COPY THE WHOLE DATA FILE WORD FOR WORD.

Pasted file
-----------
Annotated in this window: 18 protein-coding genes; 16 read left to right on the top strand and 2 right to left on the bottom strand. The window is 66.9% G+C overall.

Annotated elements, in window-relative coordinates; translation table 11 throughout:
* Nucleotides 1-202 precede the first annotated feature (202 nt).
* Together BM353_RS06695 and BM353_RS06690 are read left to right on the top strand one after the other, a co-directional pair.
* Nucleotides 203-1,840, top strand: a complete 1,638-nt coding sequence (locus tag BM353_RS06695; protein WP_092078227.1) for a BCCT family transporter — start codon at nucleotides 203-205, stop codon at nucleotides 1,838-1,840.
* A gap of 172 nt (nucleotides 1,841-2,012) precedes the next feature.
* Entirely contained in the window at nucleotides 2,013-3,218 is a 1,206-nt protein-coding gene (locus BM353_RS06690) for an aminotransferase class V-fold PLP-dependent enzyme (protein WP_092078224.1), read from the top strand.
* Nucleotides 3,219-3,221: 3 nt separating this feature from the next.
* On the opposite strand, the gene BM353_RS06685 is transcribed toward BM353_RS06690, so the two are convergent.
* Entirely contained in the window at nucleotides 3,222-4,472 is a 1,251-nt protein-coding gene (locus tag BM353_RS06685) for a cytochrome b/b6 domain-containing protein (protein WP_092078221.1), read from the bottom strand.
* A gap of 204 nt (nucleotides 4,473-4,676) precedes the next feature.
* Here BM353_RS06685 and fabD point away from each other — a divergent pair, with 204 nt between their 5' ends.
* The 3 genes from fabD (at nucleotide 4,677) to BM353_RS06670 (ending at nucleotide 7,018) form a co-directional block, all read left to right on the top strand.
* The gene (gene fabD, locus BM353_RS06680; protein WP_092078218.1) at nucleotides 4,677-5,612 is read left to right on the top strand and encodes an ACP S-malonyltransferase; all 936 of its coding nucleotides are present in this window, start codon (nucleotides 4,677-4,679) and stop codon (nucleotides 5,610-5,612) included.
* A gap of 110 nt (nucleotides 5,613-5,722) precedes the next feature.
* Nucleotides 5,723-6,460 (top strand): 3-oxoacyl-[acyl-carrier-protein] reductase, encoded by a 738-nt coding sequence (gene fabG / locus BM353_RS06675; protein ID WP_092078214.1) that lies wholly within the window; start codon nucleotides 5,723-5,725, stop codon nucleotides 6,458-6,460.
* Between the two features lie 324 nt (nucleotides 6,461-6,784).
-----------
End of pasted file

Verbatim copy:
Annotated in this window: 18 protein-coding genes; 16 read left to right on the top strand and 2 right to left on the bottom strand. The window is 66.9% G+C overall.

Annotated elements, in window-relative coordinates; translation table 11 throughout:
* Nucleotides 1-202 precede the first annotated feature (202 nt).
* Together BM353_RS06695 and BM353_RS06690 are read left to right on the top strand one after the other, a co-directional pair.
* Nucleotides 203-1,840, top strand: a complete 1,638-nt coding sequence (locus tag BM353_RS06695; protein WP_092078227.1) for a BCCT family transporter — start codon at nucleotides 203-205, stop codon at nucleotides 1,838-1,840.
* A gap of 172 nt (nucleotides 1,841-2,012) precedes the next feature.
* Entirely contained in the window at nucleotides 2,013-3,218 is a 1,206-nt protein-coding gene (locus BM353_RS06690) for an aminotransferase class V-fold PLP-dependent enzyme (protein WP_092078224.1), read from the top strand.
* Nucleotides 3,219-3,221: 3 nt separating this feature from the next.
* On the opposite strand, the gene BM353_RS06685 is transcribed toward BM353_RS06690, so the two are convergent.
* Entirely contained in the window at nucleotides 3,222-4,472 is a 1,251-nt protein-coding gene (locus tag BM353_RS06685) for a cytochrome b/b6 domain-containing protein (protein WP_092078221.1), read from the bottom strand.
* A gap of 204 nt (nucleotides 4,473-4,676) precedes the next feature.
* Here BM353_RS06685 and fabD point away from each other — a divergent pair, with 204 nt between their 5' ends.
* The 3 genes from fabD (at nucleotide 4,677) to BM353_RS06670 (ending at nucleotide 7,018) form a co-directional block, all read left to right on the top strand.
* The gene (gene fabD, locus BM353_RS06680; protein WP_092078218.1) at nucleotides 4,677-5,612 is read left to right on the top strand and encodes an ACP S-malonyltransferase; all 936 of its coding nucleotides are present in this window, start codon (nucleotides 4,677-4,679) and stop codon (nucleotides 5,610-5,612) included.
* A gap of 110 nt (nucleotides 5,613-5,722) precedes the next feature.
* Nucleotides 5,723-6,460 (top strand): 3-oxoacyl-[acyl-carrier-protein] reductase, encoded by a 738-nt coding sequence (gene fabG / locus BM353_RS06675; protein ID WP_092078214.1) that lies wholly within the window; start codon nucleotides 5,723-5,725, stop codon nucleotides 6,458-6,460.
* Between the two features lie 324 nt (nucleotides 6,461-6,784).